The graph corroborates what I’ve been saying before, that the bump of libraries such as libexpat and libpng only is a problem because of overlinking and .la files. Indeed you can see that there are about 500 .la files listing either of the two libraries, when there are fewer than a hundred shared objects referencing them. And for zlib it’s even worse: while there are definitely more shared objects using it (348), there are four times as many .la files listing it as one of the dependencies, for no good reason at all.

A different story applies to GLib and GTK+ themselves: the number of shared objects using them is higher than the number of .la files that list them among their dependencies. I guess the reason here is that a number of their users are built with non-libtool-based build systems, and another good amount of .la files are removed by the less lazy Gentoo packagers (XFCE should be entirely .la free nowadays, and yes, it links to GTK+).

Now it is true that the amount of .la files and ELF files is not proportional to the number of packages installing them (for instance Evolution installs 24 .la files and 69 ELF objects), so you can’t really say much about the number of packages you’d have to rebuild when one of the three “virulent” libraries (libpng, libexpat, libz) is installed, but it should still be clear that marking five hundreds files as broken simply because they list a library that is gone, without their respective binary actually having anything to do with said library, is not the best approach we can have.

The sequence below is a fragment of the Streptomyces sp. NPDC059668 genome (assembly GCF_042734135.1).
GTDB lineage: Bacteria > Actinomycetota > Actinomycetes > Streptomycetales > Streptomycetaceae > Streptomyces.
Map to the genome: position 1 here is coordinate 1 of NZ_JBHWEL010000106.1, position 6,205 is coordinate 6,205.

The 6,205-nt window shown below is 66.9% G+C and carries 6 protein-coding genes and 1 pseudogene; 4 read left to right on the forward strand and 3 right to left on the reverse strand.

Dropping the .la file for libcairo (which is where libgtk picks it up) should probably make it much more resilient to the libpng bumps, which have proven to be the nastiest ones. I hope somebody will step up to do so, sooner or later.

Gold readiness obstacle #5: libtool (part 2, OpenMP)

After some digression on the issues with the latest glibc version, it’s time for the fifth instalment of gold readiness for the Gentoo tree, which is completing the libtool issues that I noted a couple of days ago in part 1.

As I said, this relates to a known issue with libtool and OpenMP, to the point that there is a Gentoo bug open and upstream libtool package is already fixed to deal with this, it’s just not trickled down to a release and from there into Gentoo. Although I guess it might be a good idea to just apply this with elibtoolize as I’ve done for the configure fix for gold.

What is the problem? Well, the first problem is with the design of OpenMP language extensions, and with some other flags that implicitly enable those extensions. While these are flags that relate to the GCC frontend (gcc command), they not only change the semantics of the compiled code, they also change the semantics of the linking step, by adding a link to the OpenMP implementation library. This means that the frontend needs to know about this both at compile time as well as link time (where the frontend converts it to the proper linking flags for the link editor to pick up OpenMP).